Most of the time, a buyer will be required to pay a deposit once the contracts have been signed to prove to the seller that they are committed to making the purchase. The exact amount of this deposit is determined by the seller or the selling agent, but a common amount is around 10% of the purchase price. Either a conveyancer, solicitor or real estate agent will hold this deposit in a trust until it's time for the final transfer. Although the rules vary from state to state, these deposits are usually non-refundable. 

4. Begin a cooling-off period

The law requires a property sales contract to have a cooling-off period. This is a period in which the buyer has the opportunity to change their mind about selling the home and get out of the contract. The rules regarding this cooling-off period vary from state to state, but there's generally a requirement for the buyer to forfeit some amount of the purchase price to the seller should they choose to back out.

During this time, it can be a good idea to get a building and pest inspector to make sure that the building is up to your standard. You can also check that you’ve secured pre-purchase loan approval.

Alternatively, buyers can opt to reduce or waive the cooling-off period in order to speed up the conveyance. 

Properties sold by auction do not have a cooling-off period.

5. Transfer the title

The next step is for the buyer's conveyancer to prepare the transfer of property document and have the buyer sign it.

6. Stamp Duty

After that, any stamp duty due on the new property to state or territory governments is paid and the transfer documents are stamped. Once the title transfer is completed, the seller must hand over the keys to the buyer. 

There are some concessions and exemptions that buyers can be eligible for depending on the transaction to waive some or all of stamp duty.

7. Stamping transfer documents

After the buyer has signed the transfer document and paid stamp duty for registration, the documents must be sent to the seller or their representative to sign and stamp before settlement.

The documents must be stamped before settlement which will be arranged by the buyer’s conveyancer. This is done so that the buyer can lodge it immediately after settlement for registration as it’s required for organising the home loan.

8. Buyer’s insurance

Once the property is settled or the sale is completed, the buyer will need to insure the property as they will be legally responsible for any damage.

Many lenders have the condition that the buyer must provide evidence of comprehensive building insurance when settling a home loan.

9. Requisitions on title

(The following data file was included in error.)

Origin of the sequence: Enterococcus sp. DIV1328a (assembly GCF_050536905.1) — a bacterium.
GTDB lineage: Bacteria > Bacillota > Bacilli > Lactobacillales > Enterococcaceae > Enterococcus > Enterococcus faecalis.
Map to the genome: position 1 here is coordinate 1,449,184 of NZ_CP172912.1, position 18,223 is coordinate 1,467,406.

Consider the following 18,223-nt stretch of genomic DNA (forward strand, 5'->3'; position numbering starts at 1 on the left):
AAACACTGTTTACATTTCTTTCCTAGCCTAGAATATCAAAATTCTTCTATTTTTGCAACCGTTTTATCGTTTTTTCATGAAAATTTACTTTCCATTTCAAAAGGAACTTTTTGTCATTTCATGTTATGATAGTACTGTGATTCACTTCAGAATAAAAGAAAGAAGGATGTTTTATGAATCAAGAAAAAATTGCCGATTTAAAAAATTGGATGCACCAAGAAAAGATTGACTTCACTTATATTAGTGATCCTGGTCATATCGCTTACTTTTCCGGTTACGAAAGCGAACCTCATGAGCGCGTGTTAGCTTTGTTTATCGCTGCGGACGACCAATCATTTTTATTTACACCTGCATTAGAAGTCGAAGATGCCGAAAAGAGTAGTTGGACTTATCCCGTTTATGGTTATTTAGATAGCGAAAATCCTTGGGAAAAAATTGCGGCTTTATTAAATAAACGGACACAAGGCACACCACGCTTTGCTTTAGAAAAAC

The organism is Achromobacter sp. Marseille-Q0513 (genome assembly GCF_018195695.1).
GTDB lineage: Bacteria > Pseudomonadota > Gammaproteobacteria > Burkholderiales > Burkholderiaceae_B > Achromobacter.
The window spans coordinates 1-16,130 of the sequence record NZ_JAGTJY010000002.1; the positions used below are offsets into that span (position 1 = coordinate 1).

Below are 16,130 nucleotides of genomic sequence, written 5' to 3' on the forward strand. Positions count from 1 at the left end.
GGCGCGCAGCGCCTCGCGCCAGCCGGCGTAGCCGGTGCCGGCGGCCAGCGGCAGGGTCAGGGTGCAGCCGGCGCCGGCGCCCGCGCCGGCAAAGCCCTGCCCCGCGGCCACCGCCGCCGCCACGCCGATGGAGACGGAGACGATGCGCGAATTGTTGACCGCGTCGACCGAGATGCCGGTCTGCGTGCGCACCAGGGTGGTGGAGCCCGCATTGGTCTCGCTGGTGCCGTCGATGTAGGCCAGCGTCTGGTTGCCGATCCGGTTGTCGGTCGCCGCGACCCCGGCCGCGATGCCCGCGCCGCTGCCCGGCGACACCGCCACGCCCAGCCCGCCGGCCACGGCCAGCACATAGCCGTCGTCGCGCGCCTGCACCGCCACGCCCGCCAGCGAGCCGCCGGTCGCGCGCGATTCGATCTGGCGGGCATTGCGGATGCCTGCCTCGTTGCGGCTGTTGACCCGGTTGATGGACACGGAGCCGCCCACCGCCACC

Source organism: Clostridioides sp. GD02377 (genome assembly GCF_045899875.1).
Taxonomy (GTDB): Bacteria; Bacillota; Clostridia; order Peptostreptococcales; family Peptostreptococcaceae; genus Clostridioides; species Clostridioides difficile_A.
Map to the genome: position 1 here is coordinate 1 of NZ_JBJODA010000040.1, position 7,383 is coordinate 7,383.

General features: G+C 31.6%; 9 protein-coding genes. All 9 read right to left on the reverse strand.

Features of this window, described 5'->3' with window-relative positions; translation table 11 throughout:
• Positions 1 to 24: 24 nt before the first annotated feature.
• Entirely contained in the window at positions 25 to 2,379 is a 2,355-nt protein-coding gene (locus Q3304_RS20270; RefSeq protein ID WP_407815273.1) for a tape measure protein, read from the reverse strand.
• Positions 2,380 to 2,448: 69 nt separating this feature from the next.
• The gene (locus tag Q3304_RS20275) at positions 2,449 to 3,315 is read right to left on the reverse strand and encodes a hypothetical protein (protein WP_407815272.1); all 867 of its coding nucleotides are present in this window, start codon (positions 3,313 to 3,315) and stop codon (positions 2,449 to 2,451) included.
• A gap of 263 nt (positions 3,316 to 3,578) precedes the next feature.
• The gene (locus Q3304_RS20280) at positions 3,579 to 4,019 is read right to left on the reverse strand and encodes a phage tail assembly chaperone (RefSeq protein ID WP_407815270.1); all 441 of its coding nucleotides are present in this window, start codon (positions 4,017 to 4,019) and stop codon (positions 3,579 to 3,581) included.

Requisitions on title essentially is just the buyer asking formal questions about the property. This is done to get any information that the seller may have not previously disclosed. It varies in each state and territory but generally, it takes about 30-90 days between the purchase of property and the settlement date.

It should be noted that in Victoria and Queensland, this has been replaced by warranties within the contract.

10. Inspect the property

The buyer can now do a final inspection of the property. The requisitions on title may uncover areas of dispute or issues and the buyer’s conveyancer will do inspections of the property to ensure that there aren’t any defects in the title, whether there has been any unapproved construction on the property and that the land is not contaminated. Depending on the terms of the contract, the buyer may be able to delay the settlement until any issues that arise during the inspection are handled by the seller. If any of these areas are unsatisfactory to you as a buyer as they may affect the property and it has not been disclosed in the contract, you can withdraw the contract, ask for a price reduction or sue for damages.

11. Seller calculates final home loan payments

If the seller has an existing home loan on the property, their conveyancer contacts their lender and receives a pay-out figure and then they will attend a settlement to hand over the discharge of the home loan and also typically the certificate of title deed.

12. Calculation of settlement adjustments

The buyer’s conveyancer calculates the adjustments until the settlement date and this is then agreed upon by the seller’s representative. The buyer also has to pay an additional amount to the seller to cover the payments that have been made during the time they will own the property. These include water rates, council rates, land tax, strata body corporate contributions and rent if the property has a tenant. These payments are then made in the final settlement.

13. Final Settlement

In this stage, the buyer pays the agreed-upon settlement bill to the seller. And that’s it, you’ll be handed the keys to your new home. The buyer’s conveyancer will also notify the local council and water authority regarding the change in homeowner.